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Short-order tourist visits SCV

• Man plans to visit 101 diners in 30 days

Posted: May 12, 2008 2:34 a.m.
Updated: July 13, 2008 5:02 a.m.

Jeff Bratz stands in front of the Way Station Coffee Shop in Newhall Wednesday. Bratz plans to eat at 101 diners in 30 days as he travels a zig-zagging route across the country to Wyoming.

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Two eggs over medium, toast, hash browns and coffee.

One hundred and one times.

His life packed into a weathered Dodge Aries, Jeff Bratz is driving a zig-zagging route across the nation, eating at 101 diners in 30 days and keeping a running Web journal.

"Everybody has a diner experience," he said.

While most Americans were scrambling to finish their taxes on April 15, 26-year-old Bratz was heading onto the open road.

By Wednesday, he said he had consumed somewhere in the area of 140 eggs, and downed about 1,000 ounces of coffee.

"And I'm pounding the vitamins," he said. "I'm just nervous about getting scurvy from eating eggs every day.

"You get really familiar with a meal when you eat it 70-some times," he said over his meal of choice at the Way Station Coffee Shop in Newhall.

"I've gotten really good at distinguishing good coffee from bad coffee."

Bratz started his American journey in Ithaca, N.Y. with $2,700. He bought his burgundy car for $250 from a Bloomfield, New Jersey musician who goes by the name of DJ Bum Rush.

His itinerary has included New York City, Akron, Ohio, Peoria, Ill., and Little Rock, Ark. From Southern California he's making his way to San Francisco, Portland and finally Jackson Hole, Wyo, where he intends to spend a few months writing a book of his experiences.

"It's been great talking to people on the road," he said. "It's like we have so many countries right here in America."

Finding his way

A vagabond spirit seems to have its roots in his family, Bratz said. His mother was a "70s flower child gypsy" and his father was a truck driver, he said. The two met in California and hit the road together.

"I've tried to fight this gypsy vagabond streak in me," Bratz said.

"Maybe it's just time to give in to it."

Bratz grew up in Elk River, Minn., moving to Los Angeles after high school with Hollywood dreams. After two years of living in his car and pursuing an acting career, he decided it was time for a change.

From there he went to music school in Iowa before settling in Ithaca, N.Y., and singing in the acapella band The Fault Line, which made it to the top 20 on the second season of NBC's "America's Got Talent."

In the last several months, Bratz left the band and ended a relationship.

"I was just moving on to something and didn't know what," he said. It was his friend Pete Rognli in Wyoming - whom Bratz said he's known since age 12 - who proposed the idea of a diner-centric road trip book.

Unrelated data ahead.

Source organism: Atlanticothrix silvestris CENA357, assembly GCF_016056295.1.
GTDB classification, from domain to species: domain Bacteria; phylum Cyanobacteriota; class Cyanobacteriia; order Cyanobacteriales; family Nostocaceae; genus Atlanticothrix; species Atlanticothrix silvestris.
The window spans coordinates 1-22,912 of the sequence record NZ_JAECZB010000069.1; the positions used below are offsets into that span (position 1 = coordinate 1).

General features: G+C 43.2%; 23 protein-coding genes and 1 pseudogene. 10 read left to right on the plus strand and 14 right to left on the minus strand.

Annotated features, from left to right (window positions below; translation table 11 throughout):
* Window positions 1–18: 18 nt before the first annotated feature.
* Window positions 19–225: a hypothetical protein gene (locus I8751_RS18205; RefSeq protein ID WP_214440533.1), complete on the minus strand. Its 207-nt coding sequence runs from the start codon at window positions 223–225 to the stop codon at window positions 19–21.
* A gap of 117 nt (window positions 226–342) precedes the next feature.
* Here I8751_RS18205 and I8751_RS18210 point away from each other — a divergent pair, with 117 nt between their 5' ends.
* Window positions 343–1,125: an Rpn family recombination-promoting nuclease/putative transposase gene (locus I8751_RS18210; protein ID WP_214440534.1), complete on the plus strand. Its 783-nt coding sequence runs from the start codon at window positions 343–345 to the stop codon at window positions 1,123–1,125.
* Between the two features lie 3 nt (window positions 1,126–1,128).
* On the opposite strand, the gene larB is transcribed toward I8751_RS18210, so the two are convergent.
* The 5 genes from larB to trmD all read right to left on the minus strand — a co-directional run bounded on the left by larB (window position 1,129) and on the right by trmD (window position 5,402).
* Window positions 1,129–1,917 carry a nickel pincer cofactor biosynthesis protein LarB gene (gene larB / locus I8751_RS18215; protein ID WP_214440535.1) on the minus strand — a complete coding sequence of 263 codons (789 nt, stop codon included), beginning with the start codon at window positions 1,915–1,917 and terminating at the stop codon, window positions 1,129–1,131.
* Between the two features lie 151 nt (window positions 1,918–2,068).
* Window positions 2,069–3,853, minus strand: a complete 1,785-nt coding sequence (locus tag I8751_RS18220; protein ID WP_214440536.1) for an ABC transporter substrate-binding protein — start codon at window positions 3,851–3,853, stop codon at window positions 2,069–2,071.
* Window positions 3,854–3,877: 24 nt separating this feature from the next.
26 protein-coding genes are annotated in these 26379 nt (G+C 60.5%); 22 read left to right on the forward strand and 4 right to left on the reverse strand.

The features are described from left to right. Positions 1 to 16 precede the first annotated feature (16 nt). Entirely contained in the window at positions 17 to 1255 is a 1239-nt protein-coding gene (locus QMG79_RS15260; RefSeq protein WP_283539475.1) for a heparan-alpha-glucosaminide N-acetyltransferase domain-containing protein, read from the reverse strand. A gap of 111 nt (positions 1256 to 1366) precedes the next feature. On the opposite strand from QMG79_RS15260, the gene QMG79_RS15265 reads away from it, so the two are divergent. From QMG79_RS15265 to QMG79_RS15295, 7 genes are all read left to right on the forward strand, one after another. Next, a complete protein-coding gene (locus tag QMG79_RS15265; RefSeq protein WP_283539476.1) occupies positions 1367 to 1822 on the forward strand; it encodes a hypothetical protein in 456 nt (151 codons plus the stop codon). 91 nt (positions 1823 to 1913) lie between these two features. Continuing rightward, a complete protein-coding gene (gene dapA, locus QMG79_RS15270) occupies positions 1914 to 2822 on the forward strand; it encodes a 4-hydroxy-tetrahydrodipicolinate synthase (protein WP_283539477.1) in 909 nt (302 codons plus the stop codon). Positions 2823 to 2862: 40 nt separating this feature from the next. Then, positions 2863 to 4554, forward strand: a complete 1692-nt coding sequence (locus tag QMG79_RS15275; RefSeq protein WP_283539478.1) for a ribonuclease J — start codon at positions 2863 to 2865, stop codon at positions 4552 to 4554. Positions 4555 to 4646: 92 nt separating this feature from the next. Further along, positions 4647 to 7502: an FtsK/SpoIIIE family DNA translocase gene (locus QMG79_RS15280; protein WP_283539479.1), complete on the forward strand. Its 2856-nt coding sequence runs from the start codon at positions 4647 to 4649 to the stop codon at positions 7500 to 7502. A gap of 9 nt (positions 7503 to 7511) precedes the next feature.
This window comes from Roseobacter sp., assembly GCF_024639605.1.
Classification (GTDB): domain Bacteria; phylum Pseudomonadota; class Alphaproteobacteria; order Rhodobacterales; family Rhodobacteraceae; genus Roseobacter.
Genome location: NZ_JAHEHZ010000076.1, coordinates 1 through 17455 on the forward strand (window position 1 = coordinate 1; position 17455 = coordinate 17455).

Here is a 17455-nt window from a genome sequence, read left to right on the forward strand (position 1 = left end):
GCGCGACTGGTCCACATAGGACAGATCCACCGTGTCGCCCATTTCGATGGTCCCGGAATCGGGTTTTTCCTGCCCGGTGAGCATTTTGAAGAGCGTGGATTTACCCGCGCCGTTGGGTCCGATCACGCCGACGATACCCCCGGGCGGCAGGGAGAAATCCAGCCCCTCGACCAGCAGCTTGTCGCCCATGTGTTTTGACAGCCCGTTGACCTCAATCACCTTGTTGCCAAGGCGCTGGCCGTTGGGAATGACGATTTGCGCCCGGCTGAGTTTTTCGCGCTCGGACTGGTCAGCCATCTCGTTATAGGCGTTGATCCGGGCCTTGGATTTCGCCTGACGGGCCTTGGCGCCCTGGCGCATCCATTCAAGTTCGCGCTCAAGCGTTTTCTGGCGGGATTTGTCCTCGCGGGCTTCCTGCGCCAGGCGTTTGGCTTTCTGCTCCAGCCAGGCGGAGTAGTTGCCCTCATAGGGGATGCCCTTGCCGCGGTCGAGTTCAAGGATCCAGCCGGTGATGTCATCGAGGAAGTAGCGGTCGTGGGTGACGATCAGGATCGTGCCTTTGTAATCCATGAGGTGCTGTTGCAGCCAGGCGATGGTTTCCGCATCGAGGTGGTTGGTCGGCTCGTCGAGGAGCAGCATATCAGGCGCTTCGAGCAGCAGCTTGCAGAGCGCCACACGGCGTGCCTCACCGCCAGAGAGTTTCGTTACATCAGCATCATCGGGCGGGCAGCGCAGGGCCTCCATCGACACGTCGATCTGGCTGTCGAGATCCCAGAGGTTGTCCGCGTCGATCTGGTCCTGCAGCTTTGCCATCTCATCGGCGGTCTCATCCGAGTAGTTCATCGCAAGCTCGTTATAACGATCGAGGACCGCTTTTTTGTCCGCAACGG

"I'm excited to see what the aftermath of this trip is going to be," he said.

Bratz meets Bratz

One of the more interesting stops along the way so far was breakfast with the other Jeff Bratz.

While doing a Google search for his name a few months ago, Bratz said he found another Jeff Bratz, who lives in Des Moines, Iowa.

When he set out on his trip last month, he got in touch with Bratz of Des Moines, and the two wound up meeting over breakfast.

As if breakfast with another Jeff Bratz wasn't odd enough, he said as the conversation progressed it took a more interesting turn.

"We turned out to be first cousins," he said. "I had no idea." Jeff Bratz of Des Moines said Thursday he was intrigued by Bratz's initial e-mail, and said the meeting was "an absolute blast."

In the course of their discussion it was revealed they shared the same grandfather.

While their lives are in many ways radically different - Bratz of Des Moines is a certified financial planner - he said there are some similarities. They're both fans of Ayn Rand, and, "we've both lived boldly."

In Des Moines Bratz's case, that's included living in Brazil and running Iron Man triathalons.

"It was really cool (meeting him)," he said. "He's a fun guy."

Inspiration

With no tape deck, no CD player and a broken car radio, Bratz has had "a lot of think time," he said.

He added that his journey has taken him through a lot of towns mentioned in the classic song "Route 66."

"I can't get that song out of my head," he said with a smile.

He said one source of inspiration for his trip came from Robert Pirsig's book "Lila: An Inquiry Into Morals," a follow-up to Pirsig's book "Zen and the Art of Motorcycle Maintenance."

Bratz said the book expands on Pirsig's philosophies and touches on "static versus dynamic quality" of life.

"I realized I was feeling bogged down and wasn't getting enough dynamic quality in my life," he said.

Once his journey ends, Bratz plans to write a book and try to get it published.

He's thought about going back to musical theater, but beyond that his future's as open as a Nebraska highway.

"Everybody at some point in time should do something like this," he said. "Time makes you forget about all the beauty that's in this nation."

For more information on Jeff Bratz's trip visit www.dinertales.com

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